According to the CACFP handbook, childcare centers are required to serve a vegetable and/or fruit with breakfast and may choose to serve a vegetable or fruit as one component of snack. One serving each of fruit and vegetable are required for lunches. Per the meal patterns, 1- to 2-year-olds receive 0.375 - 0.875 cups each of fruit and vegetables daily. The minimum of this range is less than what is recommended to align with the DGAs, while the maximum is more than what is recommended. For 3- to 5-year-olds, meal patterns call for 0.75 - 1.25 cups each of fruits and vegetables per day. The maximum end of this range is more than what is recommended to align with DGAs and approaches the total daily recommended amount for fruits and vegetables (separately).

Chart shows dietary recommendations for fruits in child care centers
Chart shows dietary recommendations for vegetables in child care centers

Challenges of Improving Alignment between CACFP Meal Patterns and DGA Guidelines

Table 1 shows that although CACFP meal patterns and DGAs generally align, the allowable ranges in serving sizes in current CACFP standards sometimes leave room for falling short of, or exceeding, the amounts recommended to be served in a full-time childcare setting in order to meet DGA guidelines. Although research has shown that participation in CACFP may have a positive impact on children’s food environment and nutritional intake, outcomes may be improved by revising meal patterns to more directly align with the 2020-2025 DGAs.

However, such changes to CACFP meal patterns may not make a difference without provision of support to help childcare centers meet the standards for what is served, and how. Despite many CACFP childcare centers reporting that they were “very familiar” with the updated standards, studies have reported mixed success in centers’ adherence to the meal patterns. One study found that nearly 90% of centers examined met meal pattern requirements, while another found that the fruit and vegetable CACFP requirements were only partially met, and certain grain and meat/meat alternate requirements were not met at all (e.g., regular beef and full fat cheese products were commonly served). Another study found that while childcare centers provided access to all required lunch components, not all components were placed on the child’s plate; vegetables were less likely to be served than meat or grains. Additionally, for the centers examined in the study, servings of meat and grains were high and milk was low compared with CACFP recommended portion sizes. These studies underscore a need to understand barriers to meeting current CACFP standards before the standards are further modified.

The Quandary of Ensuring Adequate Nutrition in Preschoolers

Ensuring actual intake of nutritious foods can be a challenge even when CACFP childcare centers are serving the recommended amounts from each food group. For example, one study found that the mean intake for grains, fruits, and vegetables for children aged 3 to 5 years in CACFP childcare centers was significantly lower than DGA recommendations even though childcare centers were meeting the updated CACFP requirements regarding foods served. Notably, 25% of children in the study did not consume any vegetables during their meal. Another study found that while intake indicators were more favorable among children in CACFP childcare centers compared to non-CACFP childcare centers, caloric and dietary fiber intake were below recommendations in both groups. This calls into question whether young children are consuming enough servings of grains, fruits, and vegetables outside of childcare to meet daily intake recommendations. At least one study found that they are not, reporting that preschool-aged children consume more calories and less fruits, vegetables, and milk outside of childcare centers than recommended. One implication of these findings is that the possible provision of more than 2/3 of the daily recommended amount of fruit, vegetables, and dairy in childcare settings may not be cause for concern since children may not be consuming the recommended amount of these foods at home.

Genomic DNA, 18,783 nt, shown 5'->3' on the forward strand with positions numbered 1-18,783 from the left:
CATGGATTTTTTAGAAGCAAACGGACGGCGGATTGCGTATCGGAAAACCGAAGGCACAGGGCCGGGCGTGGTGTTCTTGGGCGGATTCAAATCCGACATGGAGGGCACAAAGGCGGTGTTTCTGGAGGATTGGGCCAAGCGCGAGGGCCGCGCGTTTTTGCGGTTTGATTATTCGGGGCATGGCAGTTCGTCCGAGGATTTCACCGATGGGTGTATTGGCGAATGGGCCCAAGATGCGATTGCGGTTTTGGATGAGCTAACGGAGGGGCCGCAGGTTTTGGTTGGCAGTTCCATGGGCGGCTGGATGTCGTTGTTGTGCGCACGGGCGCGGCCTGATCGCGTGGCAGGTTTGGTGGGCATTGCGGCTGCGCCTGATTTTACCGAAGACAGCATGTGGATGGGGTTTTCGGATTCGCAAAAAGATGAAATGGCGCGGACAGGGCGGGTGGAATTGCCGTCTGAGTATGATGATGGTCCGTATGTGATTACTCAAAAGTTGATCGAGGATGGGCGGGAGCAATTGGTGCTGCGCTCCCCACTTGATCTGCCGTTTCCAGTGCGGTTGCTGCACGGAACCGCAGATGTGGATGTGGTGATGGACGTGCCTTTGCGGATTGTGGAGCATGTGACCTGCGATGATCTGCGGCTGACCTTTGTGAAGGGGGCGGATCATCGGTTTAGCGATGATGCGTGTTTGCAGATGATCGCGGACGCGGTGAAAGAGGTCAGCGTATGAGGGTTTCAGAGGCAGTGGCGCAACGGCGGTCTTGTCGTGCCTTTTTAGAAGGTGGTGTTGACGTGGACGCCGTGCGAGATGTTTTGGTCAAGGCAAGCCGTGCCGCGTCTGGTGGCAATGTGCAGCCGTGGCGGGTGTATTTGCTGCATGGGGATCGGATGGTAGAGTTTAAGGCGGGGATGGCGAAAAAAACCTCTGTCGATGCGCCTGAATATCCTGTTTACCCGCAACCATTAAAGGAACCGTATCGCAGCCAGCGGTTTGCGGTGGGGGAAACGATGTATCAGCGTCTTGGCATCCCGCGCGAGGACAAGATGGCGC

The DGAs emphasize that nutrients consumed during the time from birth until a child’s second birthday are critically important for brain development and growth. Because this age group consumes such small amounts of food, every bite counts. The DGAs also point out that, while grains may be overconsumed due to the contribution of refined grains, even the youngest children are consuming less than the recommended amount of whole grains. Because children may not be meeting dietary guidelines while in CACFP childcare centers, the implication is that they may not be getting adequate nutrition more broadly.

RTI researchers, in collaboration with partners at Duke University, the University of North Carolina at Chapel Hill, and the University of Minnesota, have a manuscript in press that describes development and application of a dietary quality index for 12-23.9 month-olds based primarily on the new DGAs and recommendations of other leading groups. RTI expert Dr. Andrea Anater explained, “At least with the super young children, what we found in developing our index is that it is very challenging for the youngest children to consume anything outside of recommended foods if they are to meet their DGA requirements. They cannot consume any discretionary calories. This may make it hard for CACFP childcare centers to meet requirements.”

Where to Go from Here

The nutrition of infants and children has been a federally supported priority since the inception of CACFP, and now the DGAs have expanded their guidance to include even the youngest children. Given the challenges of ensuring adequate nutrition for young children, research and funding are needed to optimize the implementation of national nutrition standards in childcare centers.

Specifically, research is needed to understand how systematically CACFP meal pattern guidelines are being met and what barriers childcare centers face in meeting guidelines. Understanding the barriers that centers are facing in serving the recommended amounts and types of food to children may aid FNS in identifying ways that childcare centers can be better supported in meeting guidelines.

Additionally, research and support are needed to improve children’s intake of nutrient-dense foods served in CACFP childcare centers. FNS could consider supporting childcare centers in pursuing evidence-based practices that have been shown to increase children’s consumption of fruits, vegetables, and other nutrient-dense foods, such as engaging young children in gardening and/or preparing foods. Regardless, the addition of the recommendations for infants and toddler from birth to 24 months in the 2020-2025 DGAs is a solid first step in providing a framework that CACFP can use to prioritize next steps.

Disclaimer: This piece was written by Sara Andrews (Research Public Health Analyst) and Kristen C. Giombi (Research Economist) to share perspectives on a topic of interest. Expression of opinions within are those of the author or authors.